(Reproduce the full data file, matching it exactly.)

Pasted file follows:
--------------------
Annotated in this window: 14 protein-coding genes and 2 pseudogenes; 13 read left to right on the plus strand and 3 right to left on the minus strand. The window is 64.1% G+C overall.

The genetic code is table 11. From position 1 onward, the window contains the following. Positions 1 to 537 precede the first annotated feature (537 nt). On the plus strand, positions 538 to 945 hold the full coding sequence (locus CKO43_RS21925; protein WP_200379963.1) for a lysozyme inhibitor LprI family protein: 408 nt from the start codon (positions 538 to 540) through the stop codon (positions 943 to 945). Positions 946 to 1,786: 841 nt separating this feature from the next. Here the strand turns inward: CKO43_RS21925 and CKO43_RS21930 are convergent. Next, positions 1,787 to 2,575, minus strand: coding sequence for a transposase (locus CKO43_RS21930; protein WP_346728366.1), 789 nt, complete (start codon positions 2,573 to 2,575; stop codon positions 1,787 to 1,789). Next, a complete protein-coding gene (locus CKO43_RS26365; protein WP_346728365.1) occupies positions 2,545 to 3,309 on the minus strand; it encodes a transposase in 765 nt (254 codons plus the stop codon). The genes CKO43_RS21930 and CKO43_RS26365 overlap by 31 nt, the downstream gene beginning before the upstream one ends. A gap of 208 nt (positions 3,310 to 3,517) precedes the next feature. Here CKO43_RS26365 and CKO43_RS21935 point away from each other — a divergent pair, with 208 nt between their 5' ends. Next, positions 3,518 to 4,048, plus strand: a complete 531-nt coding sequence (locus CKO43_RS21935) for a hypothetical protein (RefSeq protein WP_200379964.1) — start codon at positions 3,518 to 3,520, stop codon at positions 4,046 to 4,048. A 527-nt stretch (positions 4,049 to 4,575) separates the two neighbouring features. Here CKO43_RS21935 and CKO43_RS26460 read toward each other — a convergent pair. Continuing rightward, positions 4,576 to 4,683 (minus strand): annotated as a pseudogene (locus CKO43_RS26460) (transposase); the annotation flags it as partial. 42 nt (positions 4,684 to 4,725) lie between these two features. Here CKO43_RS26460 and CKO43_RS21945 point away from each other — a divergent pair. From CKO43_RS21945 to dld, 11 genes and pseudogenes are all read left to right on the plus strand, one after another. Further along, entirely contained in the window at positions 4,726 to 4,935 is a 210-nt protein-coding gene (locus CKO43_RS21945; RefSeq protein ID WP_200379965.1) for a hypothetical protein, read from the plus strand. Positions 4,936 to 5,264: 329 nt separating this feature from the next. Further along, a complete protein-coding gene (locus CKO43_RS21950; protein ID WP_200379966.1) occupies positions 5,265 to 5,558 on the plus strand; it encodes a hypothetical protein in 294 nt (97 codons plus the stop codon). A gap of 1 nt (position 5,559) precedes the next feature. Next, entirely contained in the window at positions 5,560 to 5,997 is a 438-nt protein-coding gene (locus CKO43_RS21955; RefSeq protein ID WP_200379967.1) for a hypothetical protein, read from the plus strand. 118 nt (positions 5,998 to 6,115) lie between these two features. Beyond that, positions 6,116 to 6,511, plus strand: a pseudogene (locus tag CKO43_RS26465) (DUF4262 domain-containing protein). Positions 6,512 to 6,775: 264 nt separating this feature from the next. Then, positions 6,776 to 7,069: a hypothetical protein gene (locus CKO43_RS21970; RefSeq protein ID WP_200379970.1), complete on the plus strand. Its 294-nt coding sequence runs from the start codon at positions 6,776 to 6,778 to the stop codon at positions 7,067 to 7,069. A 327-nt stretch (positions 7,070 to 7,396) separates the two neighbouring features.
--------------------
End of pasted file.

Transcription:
Annotated in this window: 14 protein-coding genes and 2 pseudogenes; 13 read left to right on the plus strand and 3 right to left on the minus strand. The window is 64.1% G+C overall.

The genetic code is table 11. From position 1 onward, the window contains the following. Positions 1 to 537 precede the first annotated feature (537 nt). On the plus strand, positions 538 to 945 hold the full coding sequence (locus CKO43_RS21925; protein WP_200379963.1) for a lysozyme inhibitor LprI family protein: 408 nt from the start codon (positions 538 to 540) through the stop codon (positions 943 to 945). Positions 946 to 1,786: 841 nt separating this feature from the next. Here the strand turns inward: CKO43_RS21925 and CKO43_RS21930 are convergent. Next, positions 1,787 to 2,575, minus strand: coding sequence for a transposase (locus CKO43_RS21930; protein WP_346728366.1), 789 nt, complete (start codon positions 2,573 to 2,575; stop codon positions 1,787 to 1,789). Next, a complete protein-coding gene (locus CKO43_RS26365; protein WP_346728365.1) occupies positions 2,545 to 3,309 on the minus strand; it encodes a transposase in 765 nt (254 codons plus the stop codon). The genes CKO43_RS21930 and CKO43_RS26365 overlap by 31 nt, the downstream gene beginning before the upstream one ends. A gap of 208 nt (positions 3,310 to 3,517) precedes the next feature. Here CKO43_RS26365 and CKO43_RS21935 point away from each other — a divergent pair, with 208 nt between their 5' ends. Next, positions 3,518 to 4,048, plus strand: a complete 531-nt coding sequence (locus CKO43_RS21935) for a hypothetical protein (RefSeq protein WP_200379964.1) — start codon at positions 3,518 to 3,520, stop codon at positions 4,046 to 4,048. A 527-nt stretch (positions 4,049 to 4,575) separates the two neighbouring features. Here CKO43_RS21935 and CKO43_RS26460 read toward each other — a convergent pair. Continuing rightward, positions 4,576 to 4,683 (minus strand): annotated as a pseudogene (locus CKO43_RS26460) (transposase); the annotation flags it as partial. 42 nt (positions 4,684 to 4,725) lie between these two features. Here CKO43_RS26460 and CKO43_RS21945 point away from each other — a divergent pair. From CKO43_RS21945 to dld, 11 genes and pseudogenes are all read left to right on the plus strand, one after another. Further along, entirely contained in the window at positions 4,726 to 4,935 is a 210-nt protein-coding gene (locus CKO43_RS21945; RefSeq protein ID WP_200379965.1) for a hypothetical protein, read from the plus strand. Positions 4,936 to 5,264: 329 nt separating this feature from the next. Further along, a complete protein-coding gene (locus CKO43_RS21950; protein ID WP_200379966.1) occupies positions 5,265 to 5,558 on the plus strand; it encodes a hypothetical protein in 294 nt (97 codons plus the stop codon). A gap of 1 nt (position 5,559) precedes the next feature. Next, entirely contained in the window at positions 5,560 to 5,997 is a 438-nt protein-coding gene (locus CKO43_RS21955; RefSeq protein ID WP_200379967.1) for a hypothetical protein, read from the plus strand. 118 nt (positions 5,998 to 6,115) lie between these two features. Beyond that, positions 6,116 to 6,511, plus strand: a pseudogene (locus tag CKO43_RS26465) (DUF4262 domain-containing protein). Positions 6,512 to 6,775: 264 nt separating this feature from the next. Then, positions 6,776 to 7,069: a hypothetical protein gene (locus CKO43_RS21970; RefSeq protein ID WP_200379970.1), complete on the plus strand. Its 294-nt coding sequence runs from the start codon at positions 6,776 to 6,778 to the stop codon at positions 7,067 to 7,069. A 327-nt stretch (positions 7,070 to 7,396) separates the two neighbouring features.